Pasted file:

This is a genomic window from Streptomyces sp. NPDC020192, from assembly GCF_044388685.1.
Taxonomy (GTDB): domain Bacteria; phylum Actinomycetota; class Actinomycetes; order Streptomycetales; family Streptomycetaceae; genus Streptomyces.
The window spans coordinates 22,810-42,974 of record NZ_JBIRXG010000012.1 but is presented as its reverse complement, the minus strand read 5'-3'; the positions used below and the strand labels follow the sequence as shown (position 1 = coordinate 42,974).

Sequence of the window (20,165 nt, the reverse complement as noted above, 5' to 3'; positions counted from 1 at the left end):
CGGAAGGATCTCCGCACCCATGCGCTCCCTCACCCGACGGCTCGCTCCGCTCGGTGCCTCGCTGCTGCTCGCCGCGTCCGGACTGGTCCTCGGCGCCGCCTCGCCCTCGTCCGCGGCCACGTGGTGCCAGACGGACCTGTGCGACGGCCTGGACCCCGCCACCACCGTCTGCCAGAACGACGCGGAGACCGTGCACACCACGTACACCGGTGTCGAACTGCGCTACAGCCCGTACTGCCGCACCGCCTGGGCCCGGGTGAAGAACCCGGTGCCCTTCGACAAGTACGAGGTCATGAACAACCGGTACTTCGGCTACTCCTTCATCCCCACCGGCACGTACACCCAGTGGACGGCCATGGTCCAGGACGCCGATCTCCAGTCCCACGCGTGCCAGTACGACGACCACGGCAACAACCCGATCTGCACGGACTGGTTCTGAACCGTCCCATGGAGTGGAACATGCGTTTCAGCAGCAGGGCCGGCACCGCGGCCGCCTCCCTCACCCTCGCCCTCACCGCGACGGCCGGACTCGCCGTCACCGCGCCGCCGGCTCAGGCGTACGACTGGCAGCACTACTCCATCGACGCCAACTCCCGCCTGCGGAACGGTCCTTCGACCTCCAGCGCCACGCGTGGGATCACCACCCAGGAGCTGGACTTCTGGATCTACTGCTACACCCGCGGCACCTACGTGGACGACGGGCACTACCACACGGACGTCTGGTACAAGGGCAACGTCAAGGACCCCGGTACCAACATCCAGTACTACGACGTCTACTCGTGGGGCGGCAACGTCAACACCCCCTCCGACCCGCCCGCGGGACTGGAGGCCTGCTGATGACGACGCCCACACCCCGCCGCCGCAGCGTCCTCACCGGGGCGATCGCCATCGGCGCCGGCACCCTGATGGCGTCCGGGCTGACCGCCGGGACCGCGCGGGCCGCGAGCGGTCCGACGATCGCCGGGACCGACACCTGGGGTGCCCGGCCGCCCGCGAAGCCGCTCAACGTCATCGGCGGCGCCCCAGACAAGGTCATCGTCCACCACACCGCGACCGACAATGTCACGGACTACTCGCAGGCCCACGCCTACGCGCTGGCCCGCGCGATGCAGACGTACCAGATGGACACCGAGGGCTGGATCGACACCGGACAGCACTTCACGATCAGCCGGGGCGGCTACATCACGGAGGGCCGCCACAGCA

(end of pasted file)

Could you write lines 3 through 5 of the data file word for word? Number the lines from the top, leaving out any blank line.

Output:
The window spans coordinates 22,810-42,974 of record NZ_JBIRXG010000012.1 but is presented as its reverse complement, the minus strand read 5'-3'; the positions used below and the strand labels follow the sequence as shown (position 1 = coordinate 42,974).

Sequence of the window (20,165 nt, the reverse complement as noted above, 5' to 3'; positions counted from 1 at the left end):
CGGAAGGATCTCCGCACCCATGCGCTCCCTCACCCGACGGCTCGCTCCGCTCGGTGCCTCGCTGCTGCTCGCCGCGTCCGGACTGGTCCTCGGCGCCGCCTCGCCCTCGTCCGCGGCCACGTGGTGCCAGACGGACCTGTGCGACGGCCTGGACCCCGCCACCACCGTCTGCCAGAACGACGCGGAGACCGTGCACACCACGTACACCGGTGTCGAACTGCGCTACAGCCCGTACTGCCGCACCGCCTGGGCCCGGGTGAAGAACCCGGTGCCCTTCGACAAGTACGAGGTCATGAACAACCGGTACTTCGGCTACTCCTTCATCCCCACCGGCACGTACACCCAGTGGACGGCCATGGTCCAGGACGCCGATCTCCAGTCCCACGCGTGCCAGTACGACGACCACGGCAACAACCCGATCTGCACGGACTGGTTCTGAACCGTCCCATGGAGTGGAACATGCGTTTCAGCAGCAGGGCCGGCACCGCGGCCGCCTCCCTCACCCTCGCCCTCACCGCGACGGCCGGACTCGCCGTCACCGCGCCGCCGGCTCAGGCGTACGACTGGCAGCACTACTCCATCGACGCCAACTCCCGCCTGCGGAACGGTCCTTCGACCTCCAGCGCCACGCGTGGGATCACCACCCAGGAGCTGGACTTCTGGATCTACTGCTACACCCGCGGCACCTACGTGGACGACGGGCACTACCACACGGACGTCTGGTACAAGGGCAACGTCAAGGACCCCGGTACCAACATCCAGTACTACGACGTCTACTCGTGGGGCGGCAACGTCAACACCCCCTCCGACCCGCCCGCGGGACTGGAGGCCTGCTGATGACGACGCCCACACCCCGCCGCCGCAGCGTCCTCACCGGGGCGATCGCCATCGGCGCCGGCACCCTGATGGCGTCCGGGCTGACCGCCGGGACCGCGCGGGCCGCGAGCGGTCCGACGATCGCCGGGACCGACACCTGGGGTGCCCGGCCGCCCGCGAAGCCGCTCAACGTCATCGGCGGCGCCCCAGACAAGGTCATCGTCCACCACACCGCGACCGACAATGTCACGGACTACTCGCAGGCCCACGCCTACGCGCTGGCCCGCGCGATGCAGACGTACCAGATGGACACCGAGGGCTGGATCGACACCGGACAGCACTTCACGATCAGCCGGGGCGGCTACATCACGGAGGGCCGCCACAGCA